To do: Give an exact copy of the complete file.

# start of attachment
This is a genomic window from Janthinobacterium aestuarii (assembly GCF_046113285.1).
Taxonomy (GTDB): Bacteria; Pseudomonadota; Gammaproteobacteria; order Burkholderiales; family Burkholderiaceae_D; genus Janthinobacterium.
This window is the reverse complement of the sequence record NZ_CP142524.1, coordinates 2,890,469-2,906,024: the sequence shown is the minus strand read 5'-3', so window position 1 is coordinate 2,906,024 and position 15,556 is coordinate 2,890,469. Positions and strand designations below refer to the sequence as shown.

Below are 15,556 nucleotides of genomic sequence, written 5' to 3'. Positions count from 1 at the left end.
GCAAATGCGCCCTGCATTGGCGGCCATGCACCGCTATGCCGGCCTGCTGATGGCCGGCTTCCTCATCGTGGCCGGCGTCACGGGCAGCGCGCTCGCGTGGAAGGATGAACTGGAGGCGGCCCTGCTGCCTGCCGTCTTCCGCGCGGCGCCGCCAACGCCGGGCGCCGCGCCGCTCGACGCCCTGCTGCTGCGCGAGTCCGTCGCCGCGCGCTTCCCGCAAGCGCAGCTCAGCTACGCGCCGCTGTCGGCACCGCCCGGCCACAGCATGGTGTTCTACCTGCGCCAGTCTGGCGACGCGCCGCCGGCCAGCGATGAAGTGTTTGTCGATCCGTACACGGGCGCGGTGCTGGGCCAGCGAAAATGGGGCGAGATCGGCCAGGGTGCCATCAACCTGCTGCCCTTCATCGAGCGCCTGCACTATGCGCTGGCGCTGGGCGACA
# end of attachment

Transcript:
This is a genomic window from Janthinobacterium aestuarii (assembly GCF_046113285.1).
Taxonomy (GTDB): Bacteria; Pseudomonadota; Gammaproteobacteria; order Burkholderiales; family Burkholderiaceae_D; genus Janthinobacterium.
This window is the reverse complement of the sequence record NZ_CP142524.1, coordinates 2,890,469-2,906,024: the sequence shown is the minus strand read 5'-3', so window position 1 is coordinate 2,906,024 and position 15,556 is coordinate 2,890,469. Positions and strand designations below refer to the sequence as shown.

Below are 15,556 nucleotides of genomic sequence, written 5' to 3'. Positions count from 1 at the left end.
GCAAATGCGCCCTGCATTGGCGGCCATGCACCGCTATGCCGGCCTGCTGATGGCCGGCTTCCTCATCGTGGCCGGCGTCACGGGCAGCGCGCTCGCGTGGAAGGATGAACTGGAGGCGGCCCTGCTGCCTGCCGTCTTCCGCGCGGCGCCGCCAACGCCGGGCGCCGCGCCGCTCGACGCCCTGCTGCTGCGCGAGTCCGTCGCCGCGCGCTTCCCGCAAGCGCAGCTCAGCTACGCGCCGCTGTCGGCACCGCCCGGCCACAGCATGGTGTTCTACCTGCGCCAGTCTGGCGACGCGCCGCCGGCCAGCGATGAAGTGTTTGTCGATCCGTACACGGGCGCGGTGCTGGGCCAGCGAAAATGGGGCGAGATCGGCCAGGGTGCCATCAACCTGCTGCCCTTCATCGAGCGCCTGCACTATGCGCTGGCGCTGGGCGACA